Applied Behaviour Analysis, commonly known as ‘ABA’, is a systematic method of used to support and/or improve behaviour to a meaningful degree. An ABA program is a systematic teaching approach that uses methods of behavioural psychology including discrete trial and positive reinforcement to analyse information and behaviour, in order to systematically teach new skills.
ABA therapy techniques, to date, is the only treatment consistently validated by scientific research. Many children in these studies were able to develop communicative speech and improved social relatedness was visible in 90% of those treated (Lovaas, 1987; McEachin, Smith, & Lovaas, 1993). More importantly, every child can benefit from ABA through systematically learning new skills and reducing challenging behaviours.
HOW CAN I USE ABA TO TEACH MY CHILD?
Breaking Skills Down & Simplifying Learning – All tasks are easily learnt if they are broken down into a series of small steps that are easier to grasp. Simple skills such as learning to clap hands or giving a high 5 to complex skills such as learning to take turns or having a conversation are broken down into a series of steps. Each step is taught by giving your child an opportunity to practice the step over and over again until your child masters the step before moving on to a more difficult step, and ultimately using it in everyday life.
Providing Positive Reinforcement & Motivating a Child – Learning is always made easier if your child (i) motivated and (ii) learning is fun. To encourage situations in which your child wants to participate in learning, identify activities or rewards that your child really enjoys and utilise these activities or rewards to motivate your child during teaching (positive reinforcement). Rewards, also known as “reinforcers” can include anything a child shows interest towards from a favourite toy, to snacks, hugs, spins in the air, or even praises. When a child successfully learns something new, the reward or “reinforcer” is given to your child. Rewards, praises, and encoruagements can also be provided when a child first learns something new as an encouragement and motivation simply for trying. That way, success is maximised; making learning fun and motivating.
Providing Sufficient Practice – As compared to a typical child, children with autism often need more time and much more practice in attaining a new skill. Create plenty of opportunities to repeat and re-repeat practice opportunities throughout your child’s day so that he/she becomes an “expert” at it.
Building Early Language – With some children, building early expressive language is relatively challenging. Increasing a child’s expressive language can aid in increasing a child’s socialisation and play with other peers. When teaching a child to build early language, here are a few tips to remember:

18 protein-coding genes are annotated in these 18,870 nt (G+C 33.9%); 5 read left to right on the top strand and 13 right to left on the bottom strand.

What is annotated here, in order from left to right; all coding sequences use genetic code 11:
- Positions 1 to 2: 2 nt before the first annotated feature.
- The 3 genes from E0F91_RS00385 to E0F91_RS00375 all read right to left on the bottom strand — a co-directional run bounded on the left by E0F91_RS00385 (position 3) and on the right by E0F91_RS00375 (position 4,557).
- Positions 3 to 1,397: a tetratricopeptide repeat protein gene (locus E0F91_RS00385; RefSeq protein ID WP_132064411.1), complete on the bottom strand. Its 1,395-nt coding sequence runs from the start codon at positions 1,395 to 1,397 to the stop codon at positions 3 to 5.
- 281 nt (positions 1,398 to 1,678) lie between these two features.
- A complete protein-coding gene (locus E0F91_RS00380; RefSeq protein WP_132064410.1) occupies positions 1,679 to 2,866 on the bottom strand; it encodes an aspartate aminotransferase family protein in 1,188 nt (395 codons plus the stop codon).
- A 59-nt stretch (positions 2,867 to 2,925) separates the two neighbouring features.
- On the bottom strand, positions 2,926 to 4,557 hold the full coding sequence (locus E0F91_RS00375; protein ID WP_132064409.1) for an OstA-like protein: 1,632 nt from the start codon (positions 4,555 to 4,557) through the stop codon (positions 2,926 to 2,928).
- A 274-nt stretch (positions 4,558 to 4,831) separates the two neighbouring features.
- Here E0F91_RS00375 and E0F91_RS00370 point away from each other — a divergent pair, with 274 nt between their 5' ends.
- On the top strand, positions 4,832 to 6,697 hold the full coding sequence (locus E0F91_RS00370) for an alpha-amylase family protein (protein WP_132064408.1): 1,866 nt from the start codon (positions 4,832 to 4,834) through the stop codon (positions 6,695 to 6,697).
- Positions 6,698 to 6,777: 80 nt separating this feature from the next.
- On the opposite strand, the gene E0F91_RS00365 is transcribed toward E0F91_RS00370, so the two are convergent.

- Stick to one language – Although we live in a multilingual society, try to only utilise one language of communication. Select a language you’re most comfortable with and is most often used by your family and friends; and communicate with your child in that language. Communicating with your child in various languages may come across as confusing to him/ her and make expressive language more challenging for your child.
- Do not ask questions – When children play begin playing together, it inevitably involves language. If you notice, children do not typically ask many questions during play but they do have language that “script” out their play. Try commenting, labelling, or even narrating ongoing activities and actions instead of asking continuous questions. One of the down sides of asking questions is that it may eventually come across as demanding some sort of response or interaction from him/her and deter your child from attempting sound(s) and language.
- Use short phrases – Language is a complex skill that is challenging for children with autism. Like any complex skill, beginning with simple steps works best and makes learning easier. Try consistently using short, simple phrases that are easy for your child to understand, learn, and imitate. Make sure that everyone consistently uses similar phrases. The idea is to continue providing plenty of consistent practice for your child to expand his/her vocabulary.
For more detailed explanations/ tips/ ideas on how to teach your child, you can refer to our blog at www.autismmalaysia.com
Early Autism Project Malaysia, EAP Malaysia, Kuala Lumpur, Malaysia.
Lovaas, O. I. (1987). Behavioral treatment and normal educational and intellectual functioning in young autistic children. Journal of consulting and clinical psychology, 55(1), 3.
McEachin, J. J., Smith, T. & Lovaas, O. I. (1993). Long-term outcome for children with autism who received early intensive behavioural treatment. American Journal of Mental Retardation, 97(4), 359-372.